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Q & A: Cycling legend, Sean Kelly

As Sean Kelly launched the An Post racing team this week, he found a few minutes to chat with us about holidays, food, John Mullane and a bit of cycling.

Sean Kelly pictured at the an Post Sean Kelly team launch on Thursday
Sean Kelly pictured at the an Post Sean Kelly team launch on Thursday

TIGHT FOR TIME and covering half of Gent whilst launching the An Post racing team this week.

Sean Kelly managed to put Belgium behind him for a few minutes chewing the cud with The Score.

So, once we had gotten all that nasty business about Alberto Contador out of the way, we got nattering about Irish cycling,

So, Sean, tell us about this An Post team.

We have the official press launch in Belgium today. We’ve already started racing of course, we were racing down in France in the tour of Besseges race. That was five days, it finished on Sunday last.

Now the launch today so we’ve a lot of press. Some from Ireland but also a lot from Belgium, cycling here is such a well followed sport it gets a lot of press coverage.

The Idea of the team is to develop Irish cyclists, is that right?

Yeah well that was always the idea, the reason we started the team in the beginning was for Irish riders; to give them an opportunity. a year or two year period to take them onto another level and to look after them really.

Before that, in years past, there was riders going away and going to teams in Italy and France and Belgium and not getting looked after.

They were getting maybe too much action for one month and nothing for the following month. So we decided there was a need there and we started the team. That’s why we’ve been growing in stature every year.

There’s been an awful long gap between real Irish success in cycling since the Hayday of yourself and Stephen Roche.

There was a long down-time after there was myself, Roche and Kimmage. And there was nobody there for a long time, you know. Cycling really dropped off the radar and then we started to come back with Nicolas Roche and now Dan Martin.

So we have a few more in big teams and also the an Post team.

Off the beaten track now, Sean. What’s your favourite holiday destination, how do you realx and unwind? It’s cold outside and we’re looking for ideas.

Favourite holiday place? Eh, someplace in the sunshine anyway, not too far away. Mallorca, mainland Spain – anywhere it’s 25 degrees.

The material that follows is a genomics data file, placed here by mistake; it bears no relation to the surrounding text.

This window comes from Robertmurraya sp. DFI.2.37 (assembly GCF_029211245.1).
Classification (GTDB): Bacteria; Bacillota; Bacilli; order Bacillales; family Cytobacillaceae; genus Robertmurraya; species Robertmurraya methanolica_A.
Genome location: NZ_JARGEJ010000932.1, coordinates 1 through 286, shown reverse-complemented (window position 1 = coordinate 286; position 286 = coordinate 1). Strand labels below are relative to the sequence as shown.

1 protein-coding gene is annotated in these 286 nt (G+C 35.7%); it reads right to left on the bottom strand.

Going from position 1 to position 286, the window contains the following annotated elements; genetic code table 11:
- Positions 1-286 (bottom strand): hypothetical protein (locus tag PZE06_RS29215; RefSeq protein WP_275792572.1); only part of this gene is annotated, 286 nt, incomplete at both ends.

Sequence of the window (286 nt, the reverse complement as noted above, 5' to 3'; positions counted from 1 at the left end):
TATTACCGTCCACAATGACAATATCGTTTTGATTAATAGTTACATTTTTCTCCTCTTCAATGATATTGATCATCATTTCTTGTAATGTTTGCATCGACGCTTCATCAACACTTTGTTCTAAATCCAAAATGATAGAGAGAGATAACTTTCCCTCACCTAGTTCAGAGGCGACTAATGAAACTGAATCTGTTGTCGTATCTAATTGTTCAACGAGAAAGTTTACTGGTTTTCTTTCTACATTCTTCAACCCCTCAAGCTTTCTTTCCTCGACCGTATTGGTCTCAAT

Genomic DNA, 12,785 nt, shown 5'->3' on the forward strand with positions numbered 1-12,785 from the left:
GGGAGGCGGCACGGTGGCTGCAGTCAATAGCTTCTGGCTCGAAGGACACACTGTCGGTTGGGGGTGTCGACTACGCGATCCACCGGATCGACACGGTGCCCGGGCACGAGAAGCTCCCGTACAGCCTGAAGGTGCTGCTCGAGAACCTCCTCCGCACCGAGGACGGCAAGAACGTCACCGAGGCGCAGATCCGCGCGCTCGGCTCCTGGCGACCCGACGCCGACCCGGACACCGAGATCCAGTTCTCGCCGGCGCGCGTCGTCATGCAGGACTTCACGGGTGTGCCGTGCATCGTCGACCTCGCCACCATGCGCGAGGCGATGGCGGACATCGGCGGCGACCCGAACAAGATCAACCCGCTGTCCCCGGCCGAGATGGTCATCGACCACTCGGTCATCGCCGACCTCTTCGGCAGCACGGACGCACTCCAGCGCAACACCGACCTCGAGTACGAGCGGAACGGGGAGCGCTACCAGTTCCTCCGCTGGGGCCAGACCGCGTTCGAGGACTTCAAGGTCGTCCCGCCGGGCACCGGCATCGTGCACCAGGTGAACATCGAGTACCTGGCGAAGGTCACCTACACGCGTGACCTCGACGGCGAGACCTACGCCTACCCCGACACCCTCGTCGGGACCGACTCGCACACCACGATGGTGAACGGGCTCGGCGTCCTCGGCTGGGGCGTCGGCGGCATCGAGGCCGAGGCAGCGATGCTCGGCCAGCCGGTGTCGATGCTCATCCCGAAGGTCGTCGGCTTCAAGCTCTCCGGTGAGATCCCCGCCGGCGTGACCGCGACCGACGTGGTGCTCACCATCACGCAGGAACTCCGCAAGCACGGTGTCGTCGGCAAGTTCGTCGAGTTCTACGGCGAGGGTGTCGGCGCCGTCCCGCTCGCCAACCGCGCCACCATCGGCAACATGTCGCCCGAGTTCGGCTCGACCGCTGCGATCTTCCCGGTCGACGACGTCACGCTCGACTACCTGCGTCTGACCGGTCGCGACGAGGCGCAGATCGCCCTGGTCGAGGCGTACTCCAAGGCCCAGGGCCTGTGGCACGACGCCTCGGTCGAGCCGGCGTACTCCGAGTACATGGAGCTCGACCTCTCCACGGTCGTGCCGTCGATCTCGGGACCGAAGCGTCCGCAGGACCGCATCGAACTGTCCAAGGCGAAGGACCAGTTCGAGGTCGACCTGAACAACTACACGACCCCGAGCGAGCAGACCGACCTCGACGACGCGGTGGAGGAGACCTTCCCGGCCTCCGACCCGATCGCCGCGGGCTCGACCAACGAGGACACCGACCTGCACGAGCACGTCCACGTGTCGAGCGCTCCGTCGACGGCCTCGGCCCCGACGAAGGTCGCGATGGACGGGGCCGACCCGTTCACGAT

That all sounds nice, would you eat some Paella while your there or what’s your favourite food?

[No hesitation here] Pasta.

What kind of advice would you give to anyone who wants to undertake some long distance cycling?

Well, first of all you’d have to look at how many miles you can do per day, then per week. Then it’s down to the individual, how long are they biking, is he used to biking or another sport.

They’d have to examine what the make-up of terrain he’s going over. There’s so much more to it than just saying ’100 miles per day’, where will you sleep for instance.

First and foremost you have to have the fitness, it’s really, really important. You have to be ready for it and build up that condition. Because you’re going to be doing something similar and repetitive over a long period of time.

Irish riders with the an Post team in Gent, Belgium this week. Stephen McCarthy / Sportsfile.

You were noted for your own mental approach to the sport, it’s said you were willing to suffer, that’s surely important too.

Well, it’s different in competition. There is a winning aspect of it – chasing that finish line. When you’re doing a charity cycle or a challenge, mentally it’s more demanding to keep focused. It’s so much more difficult because you’re out there on your own, every day.

You don’t have the same sense of achievement at the end of a day as you would finishing a race.

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You’re a Waterford man, are you following the hurling?

Not big time, I follow it a bit. But the problem is I’m in Ireland for a while and then I’m away again for four or five weeks at a time so I get clued-out on what’s happening, especially during the winter.

[At this point we fill Sean on in the mini-drama surrounding the Deise: Eoin Kelly, John Mullane, that sort of thing]

Ah yeah, I heard about Kelly. I hadn’t heard about Mullane, I’ve been in Belgium the last couple of days – ok, he’s a big loss.

Back to the An Post team, what are your hopes for the season ahead?

Well, there’s a number of riders on the team who we’re hoping will win a number of races. The Irish guys, the like of (Sam) Bennett, if they ride anything like he can and if the winds are right he get can win race.

Bagdonas, who last year won the An Post ras, he should perform well this year because he was with us last year and he’ll be stronger again this year. And we’ve a Belgian guy who’s always winning races, every year he seems to win five or six.

And there’s a few younger guys coming through. Amongst the Irish guys we have Sean Downey coming through. It’s interesting to see how he’ll go – it’s his first year, he’ll probably need a second year before he can really develop to be strong enough to win races at this level.

As you say, it’s all about the development of these Riders.

The team is about taking young riders and taking them along for a two year period to see if they’ve got the talent. If they’ve got the talent they’ll go on to the next rank.

How long have you been away and when do you hope to get back to Ireland?

Away since Tuesday, I haven planned going back yet, but hopefully over the weekend at some stage.

Great to talk to you, Sean. Thanks for your time.

Ok, bye bye.

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Sean Farrell

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